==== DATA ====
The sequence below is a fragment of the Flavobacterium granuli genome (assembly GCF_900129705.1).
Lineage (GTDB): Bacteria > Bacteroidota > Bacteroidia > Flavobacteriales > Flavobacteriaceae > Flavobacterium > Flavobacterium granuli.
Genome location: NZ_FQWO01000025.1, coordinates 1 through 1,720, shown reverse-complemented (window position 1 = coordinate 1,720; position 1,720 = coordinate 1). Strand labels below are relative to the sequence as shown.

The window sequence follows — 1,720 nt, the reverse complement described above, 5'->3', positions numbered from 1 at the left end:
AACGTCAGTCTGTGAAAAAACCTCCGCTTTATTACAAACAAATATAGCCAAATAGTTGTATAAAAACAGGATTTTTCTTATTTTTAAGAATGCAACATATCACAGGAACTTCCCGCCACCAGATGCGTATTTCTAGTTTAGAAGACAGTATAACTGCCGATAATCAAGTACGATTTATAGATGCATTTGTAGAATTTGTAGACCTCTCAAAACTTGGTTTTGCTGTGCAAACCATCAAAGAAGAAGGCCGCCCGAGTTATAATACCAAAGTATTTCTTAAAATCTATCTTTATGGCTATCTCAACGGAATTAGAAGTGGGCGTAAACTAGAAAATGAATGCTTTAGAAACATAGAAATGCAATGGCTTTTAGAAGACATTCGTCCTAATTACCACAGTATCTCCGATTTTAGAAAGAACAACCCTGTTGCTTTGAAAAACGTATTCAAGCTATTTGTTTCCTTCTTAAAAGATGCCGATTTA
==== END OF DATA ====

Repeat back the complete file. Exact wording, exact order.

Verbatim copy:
The sequence below is a fragment of the Flavobacterium granuli genome (assembly GCF_900129705.1).
Lineage (GTDB): Bacteria > Bacteroidota > Bacteroidia > Flavobacteriales > Flavobacteriaceae > Flavobacterium > Flavobacterium granuli.
Genome location: NZ_FQWO01000025.1, coordinates 1 through 1,720, shown reverse-complemented (window position 1 = coordinate 1,720; position 1,720 = coordinate 1). Strand labels below are relative to the sequence as shown.

The window sequence follows — 1,720 nt, the reverse complement described above, 5'->3', positions numbered from 1 at the left end:
AACGTCAGTCTGTGAAAAAACCTCCGCTTTATTACAAACAAATATAGCCAAATAGTTGTATAAAAACAGGATTTTTCTTATTTTTAAGAATGCAACATATCACAGGAACTTCCCGCCACCAGATGCGTATTTCTAGTTTAGAAGACAGTATAACTGCCGATAATCAAGTACGATTTATAGATGCATTTGTAGAATTTGTAGACCTCTCAAAACTTGGTTTTGCTGTGCAAACCATCAAAGAAGAAGGCCGCCCGAGTTATAATACCAAAGTATTTCTTAAAATCTATCTTTATGGCTATCTCAACGGAATTAGAAGTGGGCGTAAACTAGAAAATGAATGCTTTAGAAACATAGAAATGCAATGGCTTTTAGAAGACATTCGTCCTAATTACCACAGTATCTCCGATTTTAGAAAGAACAACCCTGTTGCTTTGAAAAACGTATTCAAGCTATTTGTTTCCTTCTTAAAAGATGCCGATTTA